There are only two seasons in Vancouver: winter and construction. You may have heard that same joke with Vancouver switched out for Toronto. Or Montréal. Or Edmonton. Or Halifax. It works in every Canadian city because those two constants, cold and roadwork, are ubiquitous nationwide. But, when we complain about road closures and increased commute times from these infrastructure projects, it’s important to keep the larger picture in mind.

Commute times: no pain, no gain

“In the short term,” acknowledges Brad Duguid, Ontario’s Minister of Economic Development, Employment and Infrastructure, “congestion caused by construction can make our commutes a little longer, but these long-term strategic infrastructure projects help create jobs, spur productivity, and help our province grow and prosper.” Since 2003, Ontario alone has invested nearly $100 billion in infrastructure projects, including public transit expansion as well as new roads and highways, and the plan is to spend another $130 billion over the next 10 years.

It’s easy to see the inconvenience caused by the construction of projects like the Union Pearson Express in Toronto and the Kicking Horse Canyon Highway Improvement Project in British Columbia, but we must remember that every bit of infrastructure we enjoy today was a similarly frustrating construction project 20 or 50 years ago. And the continued expansion and renewal of our infrastructure is not only a key component of our social contract as Canadians, it is also absolutely vital to Canada’s economic future.

“There is a need for new mass transit and people-moving infrastructure in the major cities to enable the economic growth of the business sector and to improve quality of life for the 81 percent of Canadians who live in urban areas.”

Transportation drives Canada’s economy

“Developing our trade-enabling infrastructure really underpins everything else that drives the Canadian economy,” says Bill Ferreira, the Director of Government Relations and Public Affairs at the Canadian Construction Association. “The fact that the transportation capacity doesn’t exist for us to make the most of our natural resources is costing us money today. And that will only be exacerbated in the future unless we find some way to address the issue.”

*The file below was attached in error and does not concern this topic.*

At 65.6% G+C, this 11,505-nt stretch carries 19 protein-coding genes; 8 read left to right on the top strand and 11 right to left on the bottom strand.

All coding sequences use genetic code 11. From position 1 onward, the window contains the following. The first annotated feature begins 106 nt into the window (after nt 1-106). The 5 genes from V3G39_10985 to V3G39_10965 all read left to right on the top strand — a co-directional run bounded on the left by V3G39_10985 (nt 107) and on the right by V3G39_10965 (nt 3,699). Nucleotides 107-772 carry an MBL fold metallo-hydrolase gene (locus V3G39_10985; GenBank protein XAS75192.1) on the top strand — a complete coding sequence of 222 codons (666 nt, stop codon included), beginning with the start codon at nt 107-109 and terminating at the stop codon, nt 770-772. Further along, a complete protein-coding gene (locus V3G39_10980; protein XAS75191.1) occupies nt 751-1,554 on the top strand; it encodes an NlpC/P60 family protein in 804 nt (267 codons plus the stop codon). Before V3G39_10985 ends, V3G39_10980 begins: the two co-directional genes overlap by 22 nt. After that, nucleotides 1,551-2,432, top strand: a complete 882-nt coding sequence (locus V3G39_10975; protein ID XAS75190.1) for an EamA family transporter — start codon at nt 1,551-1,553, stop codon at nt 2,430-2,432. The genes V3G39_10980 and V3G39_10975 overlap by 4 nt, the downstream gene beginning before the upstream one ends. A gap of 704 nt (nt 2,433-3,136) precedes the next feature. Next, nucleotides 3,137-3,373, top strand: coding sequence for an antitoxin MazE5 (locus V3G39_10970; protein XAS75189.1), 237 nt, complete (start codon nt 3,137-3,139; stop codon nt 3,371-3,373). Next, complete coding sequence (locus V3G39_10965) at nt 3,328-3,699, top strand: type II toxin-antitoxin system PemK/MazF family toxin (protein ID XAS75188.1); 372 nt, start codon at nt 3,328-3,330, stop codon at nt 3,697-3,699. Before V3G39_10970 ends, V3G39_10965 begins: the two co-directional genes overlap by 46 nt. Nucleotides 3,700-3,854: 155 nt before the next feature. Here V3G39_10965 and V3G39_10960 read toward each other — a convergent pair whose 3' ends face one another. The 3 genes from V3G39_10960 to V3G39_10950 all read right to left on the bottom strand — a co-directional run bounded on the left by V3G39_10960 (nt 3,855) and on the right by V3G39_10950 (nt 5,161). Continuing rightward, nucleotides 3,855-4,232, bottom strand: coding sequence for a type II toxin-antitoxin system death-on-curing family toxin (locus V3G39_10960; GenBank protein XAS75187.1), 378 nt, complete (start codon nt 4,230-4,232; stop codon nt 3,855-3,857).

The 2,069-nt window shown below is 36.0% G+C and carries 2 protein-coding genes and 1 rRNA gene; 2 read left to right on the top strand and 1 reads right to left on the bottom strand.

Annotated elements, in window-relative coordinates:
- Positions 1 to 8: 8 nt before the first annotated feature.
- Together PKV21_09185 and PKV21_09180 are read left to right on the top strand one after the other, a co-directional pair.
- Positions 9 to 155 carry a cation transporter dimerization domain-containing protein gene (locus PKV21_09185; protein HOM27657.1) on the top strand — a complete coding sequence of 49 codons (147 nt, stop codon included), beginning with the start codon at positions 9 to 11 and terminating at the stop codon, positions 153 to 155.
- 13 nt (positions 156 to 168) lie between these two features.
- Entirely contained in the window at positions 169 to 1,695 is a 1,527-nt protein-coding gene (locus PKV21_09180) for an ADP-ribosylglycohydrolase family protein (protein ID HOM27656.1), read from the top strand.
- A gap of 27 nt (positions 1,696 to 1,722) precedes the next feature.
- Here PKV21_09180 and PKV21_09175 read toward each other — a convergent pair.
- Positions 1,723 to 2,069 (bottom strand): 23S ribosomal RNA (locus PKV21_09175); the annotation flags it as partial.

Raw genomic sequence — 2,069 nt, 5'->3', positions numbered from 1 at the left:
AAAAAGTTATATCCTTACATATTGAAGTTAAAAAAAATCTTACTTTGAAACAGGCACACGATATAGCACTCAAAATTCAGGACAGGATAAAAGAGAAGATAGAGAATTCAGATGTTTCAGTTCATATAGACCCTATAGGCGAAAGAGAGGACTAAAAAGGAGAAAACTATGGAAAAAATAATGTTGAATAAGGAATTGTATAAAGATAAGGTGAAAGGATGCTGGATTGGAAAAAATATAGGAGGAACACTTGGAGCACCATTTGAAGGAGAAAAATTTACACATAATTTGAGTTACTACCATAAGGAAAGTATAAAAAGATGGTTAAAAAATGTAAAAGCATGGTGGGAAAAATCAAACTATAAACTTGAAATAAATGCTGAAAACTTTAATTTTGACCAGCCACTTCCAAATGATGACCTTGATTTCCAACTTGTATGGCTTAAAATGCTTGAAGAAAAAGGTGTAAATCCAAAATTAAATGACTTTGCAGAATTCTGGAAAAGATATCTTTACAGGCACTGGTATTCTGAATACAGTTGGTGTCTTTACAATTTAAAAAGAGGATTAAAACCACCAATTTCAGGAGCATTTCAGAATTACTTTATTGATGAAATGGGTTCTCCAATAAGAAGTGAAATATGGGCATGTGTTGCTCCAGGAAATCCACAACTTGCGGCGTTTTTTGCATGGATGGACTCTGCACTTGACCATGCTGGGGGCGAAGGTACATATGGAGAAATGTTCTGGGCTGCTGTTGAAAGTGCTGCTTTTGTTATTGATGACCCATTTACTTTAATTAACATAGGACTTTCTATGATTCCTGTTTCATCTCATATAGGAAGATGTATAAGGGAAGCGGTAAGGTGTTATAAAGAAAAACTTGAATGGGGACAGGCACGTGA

This need for new transportation infrastructure in Canada takes two forms, both sides of the same coin. There is a need for new mass transit and people-moving infrastructure in the major cities to enable the economic growth of the business sector and to improve quality of life for the 81 percent of Canadians who live in urban areas. Then there is also the urgent need to develop entirely new infrastructure networks in the remote parts of the country where the untapped natural resources that drive Canada’s wealth and trade internationally are located.

 “The greatest weakness and threat to Canada’s economy,” says Mr. Ferreira, “is that, if our trade infrastructure lags, every other resource, including our financial resources, becomes unsustainable.”

Turning to the private sector for help

Fortunately, governments at every level — municipal, provincial, and federal — across Canada have recognized the urgency of this issue and are planning or building new infrastructure projects today. And, increasingly, governments are looking to public-private partnerships to fulfill these needs.

Using Ps to develop transportation infrastructure is not a new idea. The 407 Express Toll Route in Ontario and the Confederation Bridge, which links New Brunswick with Prince Edward Island, were early trailblazers of the model. The flexibility that comes from private sector involvement allows the government to take on a larger number of new projects, taking advantage of the current low-interest-rate environment to make the major infrastructure improvements that will allow our economy to expand over the next 50 years.

So, the next time you find yourself cursing as a construction project threatens to make you late for work, remember that, especially as the population ages and the Baby Boomers retire, we are depending on the constant expansion and improvement of our infrastructure to keep Canada economically healthy. A dug up road today may mean the continued existence of the social programs we expect and depend on tomorrow.